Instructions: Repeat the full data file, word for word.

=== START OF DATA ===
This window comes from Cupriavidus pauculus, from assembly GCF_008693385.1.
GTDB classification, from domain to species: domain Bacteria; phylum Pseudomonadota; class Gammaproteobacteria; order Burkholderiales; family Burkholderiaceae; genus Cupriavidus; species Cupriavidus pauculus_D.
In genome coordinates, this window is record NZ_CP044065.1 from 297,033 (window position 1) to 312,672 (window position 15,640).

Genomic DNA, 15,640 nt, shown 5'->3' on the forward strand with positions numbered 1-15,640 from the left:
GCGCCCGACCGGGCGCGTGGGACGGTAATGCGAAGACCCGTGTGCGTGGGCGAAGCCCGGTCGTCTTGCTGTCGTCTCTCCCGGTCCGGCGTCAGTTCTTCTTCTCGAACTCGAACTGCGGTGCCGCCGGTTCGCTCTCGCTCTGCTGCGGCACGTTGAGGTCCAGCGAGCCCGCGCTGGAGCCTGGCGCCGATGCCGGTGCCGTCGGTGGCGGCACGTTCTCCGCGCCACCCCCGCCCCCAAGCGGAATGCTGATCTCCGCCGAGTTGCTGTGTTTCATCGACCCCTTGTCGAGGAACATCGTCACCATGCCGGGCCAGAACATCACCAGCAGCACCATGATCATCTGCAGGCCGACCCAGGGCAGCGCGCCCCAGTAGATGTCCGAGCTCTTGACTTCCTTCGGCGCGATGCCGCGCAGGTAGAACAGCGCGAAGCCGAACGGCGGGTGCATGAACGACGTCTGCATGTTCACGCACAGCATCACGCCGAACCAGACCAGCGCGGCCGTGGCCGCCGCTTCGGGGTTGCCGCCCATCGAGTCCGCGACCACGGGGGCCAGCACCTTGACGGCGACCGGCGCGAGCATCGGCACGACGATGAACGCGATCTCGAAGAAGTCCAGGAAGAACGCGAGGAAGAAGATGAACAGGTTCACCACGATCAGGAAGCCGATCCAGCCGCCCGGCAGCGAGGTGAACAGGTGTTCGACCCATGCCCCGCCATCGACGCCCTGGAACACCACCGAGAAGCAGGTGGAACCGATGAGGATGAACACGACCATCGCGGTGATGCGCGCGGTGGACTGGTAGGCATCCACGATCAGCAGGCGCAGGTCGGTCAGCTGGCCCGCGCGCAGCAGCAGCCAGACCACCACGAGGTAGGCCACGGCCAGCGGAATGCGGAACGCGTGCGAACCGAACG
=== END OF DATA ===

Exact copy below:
This window comes from Cupriavidus pauculus, from assembly GCF_008693385.1.
GTDB classification, from domain to species: domain Bacteria; phylum Pseudomonadota; class Gammaproteobacteria; order Burkholderiales; family Burkholderiaceae; genus Cupriavidus; species Cupriavidus pauculus_D.
In genome coordinates, this window is record NZ_CP044065.1 from 297,033 (window position 1) to 312,672 (window position 15,640).

Genomic DNA, 15,640 nt, shown 5'->3' on the forward strand with positions numbered 1-15,640 from the left:
GCGCCCGACCGGGCGCGTGGGACGGTAATGCGAAGACCCGTGTGCGTGGGCGAAGCCCGGTCGTCTTGCTGTCGTCTCTCCCGGTCCGGCGTCAGTTCTTCTTCTCGAACTCGAACTGCGGTGCCGCCGGTTCGCTCTCGCTCTGCTGCGGCACGTTGAGGTCCAGCGAGCCCGCGCTGGAGCCTGGCGCCGATGCCGGTGCCGTCGGTGGCGGCACGTTCTCCGCGCCACCCCCGCCCCCAAGCGGAATGCTGATCTCCGCCGAGTTGCTGTGTTTCATCGACCCCTTGTCGAGGAACATCGTCACCATGCCGGGCCAGAACATCACCAGCAGCACCATGATCATCTGCAGGCCGACCCAGGGCAGCGCGCCCCAGTAGATGTCCGAGCTCTTGACTTCCTTCGGCGCGATGCCGCGCAGGTAGAACAGCGCGAAGCCGAACGGCGGGTGCATGAACGACGTCTGCATGTTCACGCACAGCATCACGCCGAACCAGACCAGCGCGGCCGTGGCCGCCGCTTCGGGGTTGCCGCCCATCGAGTCCGCGACCACGGGGGCCAGCACCTTGACGGCGACCGGCGCGAGCATCGGCACGACGATGAACGCGATCTCGAAGAAGTCCAGGAAGAACGCGAGGAAGAAGATGAACAGGTTCACCACGATCAGGAAGCCGATCCAGCCGCCCGGCAGCGAGGTGAACAGGTGTTCGACCCATGCCCCGCCATCGACGCCCTGGAACACCACCGAGAAGCAGGTGGAACCGATGAGGATGAACACGACCATCGCGGTGATGCGCGCGGTGGACTGGTAGGCATCCACGATCAGCAGGCGCAGGTCGGTCAGCTGGCCCGCGCGCAGCAGCAGCCAGACCACCACGAGGTAGGCCACGGCCAGCGGAATGCGGAACGCGTGCGAACCGAACG